Davis later said he was also inspired by the New York blackout of 17 August 1959. He knew a lady who was trapped in the elevator of a private residence on the city's Upper East Side. She called for help and was heard by two men who raped her.[4]

During his research, Davis learned that all elevators in New York have to be equipped with a phone, which would have ruined the story, so the film is set in an unnamed city.[3]

The film was announced in August 1962 with Ralph Nelson to direct and Robert Webber attached as star. Joan Crawford and Elizabeth Montgomery were being sought for the female lead.[5] Rosalind Russell was offered the part but turned it down.[6] In December 1962 Olivia de Havilland was announced as star.[7] Her fee was $300,000.[8]

By February 1963 experienced TV director Walter Grauman signed to make his feature debut as a director.[9]

Filming took place in February 1963 at Paramount Studios. It took 14 days and de Havilland called the experience "wonderful" praising the talent of James Caan.[10]


  • Bosley Crowther wrote a special column in the New York Times criticising the film, calling it "reprehensible"[11] which led to a press controversy.[12]
  • "The picture should be burned," wrote Hedda Hopper. "Why did Olivia do it?"[13]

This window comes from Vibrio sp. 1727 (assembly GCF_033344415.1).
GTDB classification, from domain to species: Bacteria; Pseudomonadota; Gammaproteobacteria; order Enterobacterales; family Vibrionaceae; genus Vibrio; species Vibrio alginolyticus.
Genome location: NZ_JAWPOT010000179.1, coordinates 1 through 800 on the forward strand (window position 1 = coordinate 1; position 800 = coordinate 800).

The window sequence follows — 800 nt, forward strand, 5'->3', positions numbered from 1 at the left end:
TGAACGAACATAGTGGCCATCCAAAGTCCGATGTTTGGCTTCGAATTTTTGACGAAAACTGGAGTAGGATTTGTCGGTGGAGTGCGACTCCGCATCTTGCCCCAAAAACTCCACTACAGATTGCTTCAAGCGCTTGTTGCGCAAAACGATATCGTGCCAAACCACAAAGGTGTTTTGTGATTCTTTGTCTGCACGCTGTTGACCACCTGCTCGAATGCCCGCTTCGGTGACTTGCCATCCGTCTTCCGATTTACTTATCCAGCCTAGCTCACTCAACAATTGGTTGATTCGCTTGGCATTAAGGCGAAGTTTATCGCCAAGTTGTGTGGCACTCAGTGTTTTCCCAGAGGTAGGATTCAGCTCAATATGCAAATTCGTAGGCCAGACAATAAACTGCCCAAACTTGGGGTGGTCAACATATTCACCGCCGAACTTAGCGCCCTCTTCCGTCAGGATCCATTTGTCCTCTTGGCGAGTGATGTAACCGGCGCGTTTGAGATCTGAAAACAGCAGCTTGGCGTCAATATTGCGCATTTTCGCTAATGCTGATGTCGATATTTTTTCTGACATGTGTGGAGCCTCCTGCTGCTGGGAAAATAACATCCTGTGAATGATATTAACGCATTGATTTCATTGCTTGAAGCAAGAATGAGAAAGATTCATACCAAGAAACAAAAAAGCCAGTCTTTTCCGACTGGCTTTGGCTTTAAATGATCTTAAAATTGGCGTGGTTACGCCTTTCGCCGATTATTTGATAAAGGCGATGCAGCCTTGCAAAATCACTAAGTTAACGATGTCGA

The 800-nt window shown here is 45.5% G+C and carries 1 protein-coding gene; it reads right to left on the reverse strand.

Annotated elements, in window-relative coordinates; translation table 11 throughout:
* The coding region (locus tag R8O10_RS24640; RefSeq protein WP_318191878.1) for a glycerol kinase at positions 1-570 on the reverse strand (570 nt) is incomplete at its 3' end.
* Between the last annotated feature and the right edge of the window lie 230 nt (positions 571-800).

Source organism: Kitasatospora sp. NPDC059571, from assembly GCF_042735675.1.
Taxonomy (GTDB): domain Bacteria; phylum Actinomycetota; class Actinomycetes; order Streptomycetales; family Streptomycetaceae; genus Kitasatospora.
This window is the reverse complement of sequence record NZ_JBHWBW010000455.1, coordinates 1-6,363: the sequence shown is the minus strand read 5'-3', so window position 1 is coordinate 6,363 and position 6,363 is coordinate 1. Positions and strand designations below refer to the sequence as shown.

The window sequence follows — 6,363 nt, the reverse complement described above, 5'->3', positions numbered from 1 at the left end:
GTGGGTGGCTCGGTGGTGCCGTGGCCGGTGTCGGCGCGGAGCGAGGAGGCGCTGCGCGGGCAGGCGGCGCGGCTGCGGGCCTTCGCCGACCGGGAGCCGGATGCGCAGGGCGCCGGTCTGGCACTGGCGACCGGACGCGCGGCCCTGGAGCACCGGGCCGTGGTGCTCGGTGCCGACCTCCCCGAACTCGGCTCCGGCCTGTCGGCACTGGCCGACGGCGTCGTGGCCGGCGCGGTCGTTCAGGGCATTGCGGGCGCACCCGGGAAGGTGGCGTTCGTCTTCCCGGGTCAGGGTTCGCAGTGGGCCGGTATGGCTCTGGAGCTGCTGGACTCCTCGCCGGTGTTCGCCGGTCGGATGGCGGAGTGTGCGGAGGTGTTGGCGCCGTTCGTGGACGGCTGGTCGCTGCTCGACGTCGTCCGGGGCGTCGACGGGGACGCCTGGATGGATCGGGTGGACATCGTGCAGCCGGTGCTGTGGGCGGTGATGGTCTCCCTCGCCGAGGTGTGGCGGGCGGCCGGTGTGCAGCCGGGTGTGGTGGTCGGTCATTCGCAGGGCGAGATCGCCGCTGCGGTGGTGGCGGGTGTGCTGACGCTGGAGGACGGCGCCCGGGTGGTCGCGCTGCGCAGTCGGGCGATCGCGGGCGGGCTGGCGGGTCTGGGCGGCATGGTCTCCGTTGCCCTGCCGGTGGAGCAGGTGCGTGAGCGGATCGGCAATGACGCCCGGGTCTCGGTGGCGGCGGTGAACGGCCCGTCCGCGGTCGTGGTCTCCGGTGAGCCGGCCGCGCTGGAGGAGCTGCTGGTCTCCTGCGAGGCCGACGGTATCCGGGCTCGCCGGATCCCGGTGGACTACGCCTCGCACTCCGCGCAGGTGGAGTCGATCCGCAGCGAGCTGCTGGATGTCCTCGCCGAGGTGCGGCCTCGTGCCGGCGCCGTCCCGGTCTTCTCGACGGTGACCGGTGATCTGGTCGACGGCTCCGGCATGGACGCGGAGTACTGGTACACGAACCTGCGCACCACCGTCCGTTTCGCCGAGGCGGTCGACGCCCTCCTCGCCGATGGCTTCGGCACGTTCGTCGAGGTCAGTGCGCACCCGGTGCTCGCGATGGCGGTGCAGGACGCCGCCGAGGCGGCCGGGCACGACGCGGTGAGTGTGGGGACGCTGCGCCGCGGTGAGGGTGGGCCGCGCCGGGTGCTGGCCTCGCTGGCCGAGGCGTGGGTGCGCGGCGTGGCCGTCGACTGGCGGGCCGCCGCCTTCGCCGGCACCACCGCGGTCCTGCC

• The film was profitable for Paramount.[14]


  1. "Big Rental Pictures of 1964", Variety, 6 January 1965 p 39. Please note this figure is rentals accruing to distributors not total gross.
  2. "Lady in a Cage". IMDb. Retrieved 2008-08-22.
  3. By MURRAY SCHUMACH Special to The New,York Times. (1963, Mar 01). 'LADY IN A CAGE'. FILMING IS UNIQUE. New York Times (1923-Current File) Retrieved from
  4. Davis, L. (1964, Jul 05). 'LADY IN CAGE'---SICK, OR DOES IT REFLECT SICKNESS OF OUR SOCIETY? Los Angeles Times (1923-Current File) Retrieved from
  5. Scheuer, P. K. (1962, Aug 16). Boehm will direct 'electra' himself. Los Angeles Times (1923-Current File) Retrieved from
  6. Hopper, H. (1962, Dec 03). Entertainment. Los Angeles Times (1923-Current File) Retrieved from
  7. By, E. A. (1962, Dec 04). SCREENING IS SET FOR 'DR. CALIGARI'. New York Times (1923-Current File) Retrieved from
  8. Hopper, H. (1964, Sep 21). Entertainment. Los Angeles Times (1923-Current File) Retrieved from
  9. Scheuer, P. K. (1963, Feb 27). New oil struck by old fox west coast. Los Angeles Times (1923-Current File) Retrieved from
  10. Hopper, H. (1963, Mar 25). Mankiewicz races deadline on 'cleo'. Los Angeles Times (1923-Current File) Retrieved from
  11. By, B. C. (1964, Jun 21). SOCIALLY HURTFUL. New York Times (1923-Current File) Retrieved from
  12. Davis, L. (1964, Jun 28). Film on violent youth agitates readers. New York Times (1923-Current File) Retrieved from
  13. Hopper, H. (1964, Jun 20). Entertainment. Los Angeles Times (1923-Current File) Retrieved from
  14. By, E. A. (1964, Jul 02). Paramount sees the big picture. New York Times (1923-Current File) Retrieved from

See also